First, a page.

A story about male strippers featuring the likes of Channing Tatum, Alex Pettyfer and Matthew McConaughey is sure to rack up millions at the box office. But considering the fact that this dramedy was backed by an Academy Award-winning director, Magic Mike is more than just thongs, dollar bills, screaming women and sensuous grinding.
Directed by Steven Soderburgh (who won the Oscar for his work on Traffic), it’s a film that deals with the deeper themes of life such as self-destruction, aging, ambition and a bit of romance as well.
In the film, Pettyfer plays Adam, a college-dropout who’s staying with his older sister Brooke (Cody Horn) until he can figure out what he wants to do with his life. After getting hired for a construction job, he’s soon taken under the wing of Mike (Tatum), a fellow roof tiler who spends his nights dancing in Tampa’s Xquisite nightclub as a stripper.
After a night of partying, Adam is soon recruited to join Mike and his colleagues Big Dick Richie (Joe Manganiello), Tito (Adam Rodriguez), Ken (Matt Bomer) and Tarzan (Kevin Nash) to perform sexy strip routines every night. And soon enough, he’s immersed in a world full of drugs, sex, women and alcohol.
Mike on the other hand, craves for more despite making a profitable income as a stripper. He yearns for a relationship with someone he can sit down and have a conversation with. But instead, he’s reduced to one-night-stands with his booty call Joanna (Olivia Munn).
Job wise, he aspires to start a custom furniture business but struggles to lift off his career as an entrepreneur. But while he lacks intelligence as a business man, he’s smart enough to see how the stripping industry can change a person as they get older. As club owner Dallas (played excellently by McConaughey) proves, the career can turn you into a selfish and conceited individual.
Written by Reid Carolin (Tatum’s screenwriting partner), Magic Mike is less about the stripping and more about the lifestyles of male strippers. Inspired by Tatum’s own experiences as a young erotic dancer in Florida, the script perfectly balances between humour and drama while successfully capturing the repercussions and challenges that come with the profession (i.e drugs, self-destruction and vanity).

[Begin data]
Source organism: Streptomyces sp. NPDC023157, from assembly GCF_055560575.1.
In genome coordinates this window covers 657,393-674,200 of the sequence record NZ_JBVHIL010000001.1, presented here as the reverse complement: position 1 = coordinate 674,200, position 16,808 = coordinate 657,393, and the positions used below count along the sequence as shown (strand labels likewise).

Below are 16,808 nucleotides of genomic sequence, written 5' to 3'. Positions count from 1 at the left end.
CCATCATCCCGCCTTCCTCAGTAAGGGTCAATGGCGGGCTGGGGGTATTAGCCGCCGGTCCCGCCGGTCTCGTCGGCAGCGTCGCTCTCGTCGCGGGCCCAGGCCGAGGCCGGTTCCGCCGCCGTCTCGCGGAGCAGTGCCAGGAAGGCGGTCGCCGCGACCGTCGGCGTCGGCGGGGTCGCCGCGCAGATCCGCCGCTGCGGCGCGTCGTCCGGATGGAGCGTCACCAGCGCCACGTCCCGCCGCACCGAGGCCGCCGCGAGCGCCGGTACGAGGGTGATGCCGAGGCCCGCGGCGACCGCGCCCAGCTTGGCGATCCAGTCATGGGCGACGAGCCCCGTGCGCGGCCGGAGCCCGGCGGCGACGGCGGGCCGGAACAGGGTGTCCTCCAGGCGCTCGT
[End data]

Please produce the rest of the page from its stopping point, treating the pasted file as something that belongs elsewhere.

However, that’s not to say the film doesn’t have its fun and raunchy dance routines. With choreography provided by Alison Faulk, many of the dances are a little more embarrassing than sexy (with the exception of Tatum’s hot strip-show number to Ginuwine’s “Pony”).
Acting wise, the one who steals the show is McConaughey, who perfectly and hilariously portrays the sleazy, skin-tight-leather-wearing Dallas. Tatum and Pettyfer on the other hand, hold their own despite sounding a bit rigid and unnatural at times. And with Horn well-casted for the role of Adam’s concerned sister Brooke, it’s just too bad the other actors such as Bomer, Rodriguez, Manganiello and Nash are left in the background dancing and grinding with not much to say.
While Magic Mike never offers full-on nudity as many would expect, Soderburgh’s natural and well-paced direction provides an honest story about male strippers.
And whether or not you came to see the film for the chiseled bodies, this tale might just leave you with a different outlook on what it would be like to live as an erotic dancer.